There is a lot that could be said about these two episodes, seeing as they conclude the Underworld arc and touch on life, love, death, sacrifice, and acceptance. The writers manage to stifle some plot threads while opening up new ones. Our supporting characters largely get dealt with in order to maximize focus on the lead characters.
What struck me as most compelling were the three romantic relationships most explored. Hook and Emma make a daring attempt to both return to the land of the living. Robin and Regina try to hold onto their family and each other. Hades and Zelena each have a separate dream of peace and security together. A happy marriage such as the Charmings is reliable but not exciting; a failed marriage such as Rumplestiltskin and Belle is no longer worth watching. Like Belle’s father, we just want it to be over.
But Hook & Emma, Robin & Regina, and Hades & Zelena are dynamic and each have great potential. Except for those who insist that their own ideas for who should end up with whom are better than the writers’, the audience would like to see these characters happy and their relationships flourish. We have been conditioned to believe that a happy ending is a happy romantic relationship.
It is thus with a lot of anguish that we watch these relationships die. Or, at least, appear to.
By the end of Last Rites, all three of those romantic relationships are over with finality, only one of which having survived only with extreme divine intervention. As in any war, very few survive, and those who are lucky enough to have their loved one survive feel both joyous and guilty at once.
Emma and Hook spent Firebird on a futile quest inspired by the myth of Orpheus and Eurydice (minus the Can-Can music) while time was running short for the main characters not actually dead to return to the land of the living. While we knew already that Emma was willing to do whatever it took to save Hook, this was the first indication that she (and us) got that he would also do the same. Considering that Hook is centuries old – ancient, compared to real-time-aging Emma – and that he has spent most of that time a selfish, grumpy pirate, it is refreshing to see that he really has decided to move on to think of Emma first. Emma did not spend that long perfecting her armour, so it is hardly surprising that she dropped it more easily. Hook selflessly made the decision to save Emma over himself and do whatever it would take to help her. While there are many viewers who dislike his character, his change of motivation is truly worthy of redemption.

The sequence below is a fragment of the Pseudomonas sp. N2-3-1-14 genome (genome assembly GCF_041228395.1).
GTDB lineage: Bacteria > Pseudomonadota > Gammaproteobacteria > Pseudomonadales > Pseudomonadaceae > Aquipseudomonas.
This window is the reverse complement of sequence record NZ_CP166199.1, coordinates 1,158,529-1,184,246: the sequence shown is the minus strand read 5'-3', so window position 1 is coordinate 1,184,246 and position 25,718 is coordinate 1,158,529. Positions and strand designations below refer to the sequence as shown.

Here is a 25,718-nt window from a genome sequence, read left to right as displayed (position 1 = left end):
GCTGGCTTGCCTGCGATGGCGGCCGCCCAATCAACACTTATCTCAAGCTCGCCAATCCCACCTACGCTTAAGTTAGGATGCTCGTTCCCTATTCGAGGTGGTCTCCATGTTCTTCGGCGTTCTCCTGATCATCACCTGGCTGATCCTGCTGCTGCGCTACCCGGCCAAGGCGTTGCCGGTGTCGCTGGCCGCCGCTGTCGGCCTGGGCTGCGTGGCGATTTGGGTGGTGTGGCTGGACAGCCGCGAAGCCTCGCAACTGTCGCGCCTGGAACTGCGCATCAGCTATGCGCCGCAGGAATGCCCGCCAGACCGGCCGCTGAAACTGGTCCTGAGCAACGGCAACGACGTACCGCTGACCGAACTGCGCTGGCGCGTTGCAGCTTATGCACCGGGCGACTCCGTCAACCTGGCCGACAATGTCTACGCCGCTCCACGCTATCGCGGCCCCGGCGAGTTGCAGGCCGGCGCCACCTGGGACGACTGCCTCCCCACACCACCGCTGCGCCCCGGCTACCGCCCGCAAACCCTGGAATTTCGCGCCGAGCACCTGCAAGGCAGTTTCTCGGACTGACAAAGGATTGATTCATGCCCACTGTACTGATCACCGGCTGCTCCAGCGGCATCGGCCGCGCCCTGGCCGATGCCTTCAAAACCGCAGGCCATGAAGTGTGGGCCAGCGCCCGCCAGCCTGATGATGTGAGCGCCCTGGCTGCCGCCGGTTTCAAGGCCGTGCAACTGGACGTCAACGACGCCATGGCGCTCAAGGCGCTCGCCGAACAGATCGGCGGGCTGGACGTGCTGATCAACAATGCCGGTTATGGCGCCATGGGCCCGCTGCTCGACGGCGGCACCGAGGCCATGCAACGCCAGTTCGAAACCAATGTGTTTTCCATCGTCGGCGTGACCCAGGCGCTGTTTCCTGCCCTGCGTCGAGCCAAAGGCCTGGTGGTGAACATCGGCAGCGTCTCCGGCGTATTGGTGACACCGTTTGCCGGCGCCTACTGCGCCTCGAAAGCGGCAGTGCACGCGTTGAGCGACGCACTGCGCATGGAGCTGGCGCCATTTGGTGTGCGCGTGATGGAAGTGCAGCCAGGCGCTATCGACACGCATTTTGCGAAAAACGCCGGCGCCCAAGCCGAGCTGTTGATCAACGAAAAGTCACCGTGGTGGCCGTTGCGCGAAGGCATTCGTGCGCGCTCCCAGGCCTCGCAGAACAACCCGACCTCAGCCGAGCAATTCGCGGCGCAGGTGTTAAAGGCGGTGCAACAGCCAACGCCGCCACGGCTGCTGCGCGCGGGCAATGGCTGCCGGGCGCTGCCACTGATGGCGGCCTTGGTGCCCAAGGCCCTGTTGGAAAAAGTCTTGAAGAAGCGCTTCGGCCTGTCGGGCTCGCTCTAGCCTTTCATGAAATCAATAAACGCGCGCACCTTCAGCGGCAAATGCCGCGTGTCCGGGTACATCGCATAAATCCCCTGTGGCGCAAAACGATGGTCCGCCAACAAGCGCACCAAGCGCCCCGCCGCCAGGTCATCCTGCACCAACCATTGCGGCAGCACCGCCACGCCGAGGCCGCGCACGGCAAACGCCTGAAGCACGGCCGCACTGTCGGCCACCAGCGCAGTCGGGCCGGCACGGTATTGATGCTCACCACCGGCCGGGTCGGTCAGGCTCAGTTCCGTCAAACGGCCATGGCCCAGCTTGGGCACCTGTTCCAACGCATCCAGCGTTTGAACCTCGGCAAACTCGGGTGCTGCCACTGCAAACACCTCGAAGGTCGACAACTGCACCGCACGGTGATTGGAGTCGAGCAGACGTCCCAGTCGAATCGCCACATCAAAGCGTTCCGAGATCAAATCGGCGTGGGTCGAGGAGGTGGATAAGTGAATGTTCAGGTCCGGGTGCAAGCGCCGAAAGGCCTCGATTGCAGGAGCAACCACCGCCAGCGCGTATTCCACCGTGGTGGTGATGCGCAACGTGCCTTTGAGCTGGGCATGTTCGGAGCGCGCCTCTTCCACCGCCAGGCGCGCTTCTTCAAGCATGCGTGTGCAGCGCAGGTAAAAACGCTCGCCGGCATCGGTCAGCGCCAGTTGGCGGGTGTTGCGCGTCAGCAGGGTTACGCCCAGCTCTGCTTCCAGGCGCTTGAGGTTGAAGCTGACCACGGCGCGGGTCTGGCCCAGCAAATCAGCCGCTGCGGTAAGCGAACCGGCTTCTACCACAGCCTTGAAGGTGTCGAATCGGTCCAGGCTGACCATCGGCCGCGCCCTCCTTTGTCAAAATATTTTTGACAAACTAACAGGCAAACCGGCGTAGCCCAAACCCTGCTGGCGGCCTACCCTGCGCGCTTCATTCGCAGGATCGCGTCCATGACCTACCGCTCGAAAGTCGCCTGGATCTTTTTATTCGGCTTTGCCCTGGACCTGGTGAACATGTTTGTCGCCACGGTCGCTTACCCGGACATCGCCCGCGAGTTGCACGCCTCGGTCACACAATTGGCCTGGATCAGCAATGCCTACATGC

Meanwhile, it is unsurprising that Hades and Zelena do not ride off into the sunset together! Hades is just a season-long villain who did not seem fully capable of redemption, albeit not for lack of trying on Zelena’s part. Their relationship demonstrates well that love is not often enough, particularly when it is only one-sided. Hades may have had some noble intentions, but like Rumplestiltskin, his desire for power, control, and security overwhelmed any hope at love and redemption he had. He really only cared about how Zelena fit into his image and could serve him. He wanted to make her happy because then she would love him and make him happy. He needed someone who would believe in him and defend him. While it was undoubtedly heartwrenching, Zelena had no choice but to destroy Hades. Romantic love is not the be-all and end-all. And true love is not what Hades could offer her.
True love is what Robin and Hook both had – irrational as it may be. Hook had more time to consider the ramifications of his sacrificial actions than Robin did, but both men ultimately chose their loved ones over themselves. Robin did not even hesitate to save Regina (and his daughter, for that matter), despite having been told the dire consequences of the weapon Hades wielded. Yes, his children are orphaned, but they are at least alive. Regina may have lost another true love, but she realises now that she is worth being saved. (How she deals with that is one of the main drives of the season finale.) And both Zelena and Regina have been brought closer together.Time and again, Once Upon A Time has taken the concepts of true love, romance, and soulmates and turned them upside down. The real happy ending is not simply finding a romantic love. It isn’t even always romance. It isn’t about becoming one half of a pair. Some couples, like the Charmings, have that, but they still work for their so-called happy ending every day. However, being part of a family – blood-related or not – and having strong friendships are ultimately more intrinsic to earning a happy ending. Real love is more than romance.